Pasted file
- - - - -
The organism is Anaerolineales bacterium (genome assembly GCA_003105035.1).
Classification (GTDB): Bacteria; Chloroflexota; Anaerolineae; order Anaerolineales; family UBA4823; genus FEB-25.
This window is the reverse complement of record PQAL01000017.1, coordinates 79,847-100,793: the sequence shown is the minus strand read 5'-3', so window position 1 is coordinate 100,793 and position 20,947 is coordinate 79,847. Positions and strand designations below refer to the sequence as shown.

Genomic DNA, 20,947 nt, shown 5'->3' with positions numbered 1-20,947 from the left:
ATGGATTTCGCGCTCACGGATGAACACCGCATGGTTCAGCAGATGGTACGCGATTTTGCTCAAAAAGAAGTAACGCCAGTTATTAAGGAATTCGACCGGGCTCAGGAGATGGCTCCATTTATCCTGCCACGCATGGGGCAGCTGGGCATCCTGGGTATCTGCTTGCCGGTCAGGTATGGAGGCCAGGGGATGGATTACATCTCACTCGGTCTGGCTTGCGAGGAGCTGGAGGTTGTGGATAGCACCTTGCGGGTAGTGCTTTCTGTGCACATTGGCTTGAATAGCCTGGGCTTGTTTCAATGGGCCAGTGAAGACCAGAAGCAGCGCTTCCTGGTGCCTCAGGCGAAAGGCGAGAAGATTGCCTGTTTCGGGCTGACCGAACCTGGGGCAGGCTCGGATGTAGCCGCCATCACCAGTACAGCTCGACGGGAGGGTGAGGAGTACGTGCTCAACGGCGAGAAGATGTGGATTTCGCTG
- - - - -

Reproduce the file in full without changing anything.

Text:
The organism is Anaerolineales bacterium (genome assembly GCA_003105035.1).
Classification (GTDB): Bacteria; Chloroflexota; Anaerolineae; order Anaerolineales; family UBA4823; genus FEB-25.
This window is the reverse complement of record PQAL01000017.1, coordinates 79,847-100,793: the sequence shown is the minus strand read 5'-3', so window position 1 is coordinate 100,793 and position 20,947 is coordinate 79,847. Positions and strand designations below refer to the sequence as shown.

Genomic DNA, 20,947 nt, shown 5'->3' with positions numbered 1-20,947 from the left:
ATGGATTTCGCGCTCACGGATGAACACCGCATGGTTCAGCAGATGGTACGCGATTTTGCTCAAAAAGAAGTAACGCCAGTTATTAAGGAATTCGACCGGGCTCAGGAGATGGCTCCATTTATCCTGCCACGCATGGGGCAGCTGGGCATCCTGGGTATCTGCTTGCCGGTCAGGTATGGAGGCCAGGGGATGGATTACATCTCACTCGGTCTGGCTTGCGAGGAGCTGGAGGTTGTGGATAGCACCTTGCGGGTAGTGCTTTCTGTGCACATTGGCTTGAATAGCCTGGGCTTGTTTCAATGGGCCAGTGAAGACCAGAAGCAGCGCTTCCTGGTGCCTCAGGCGAAAGGCGAGAAGATTGCCTGTTTCGGGCTGACCGAACCTGGGGCAGGCTCGGATGTAGCCGCCATCACCAGTACAGCTCGACGGGAGGGTGAGGAGTACGTGCTCAACGGCGAGAAGATGTGGATTTCGCTG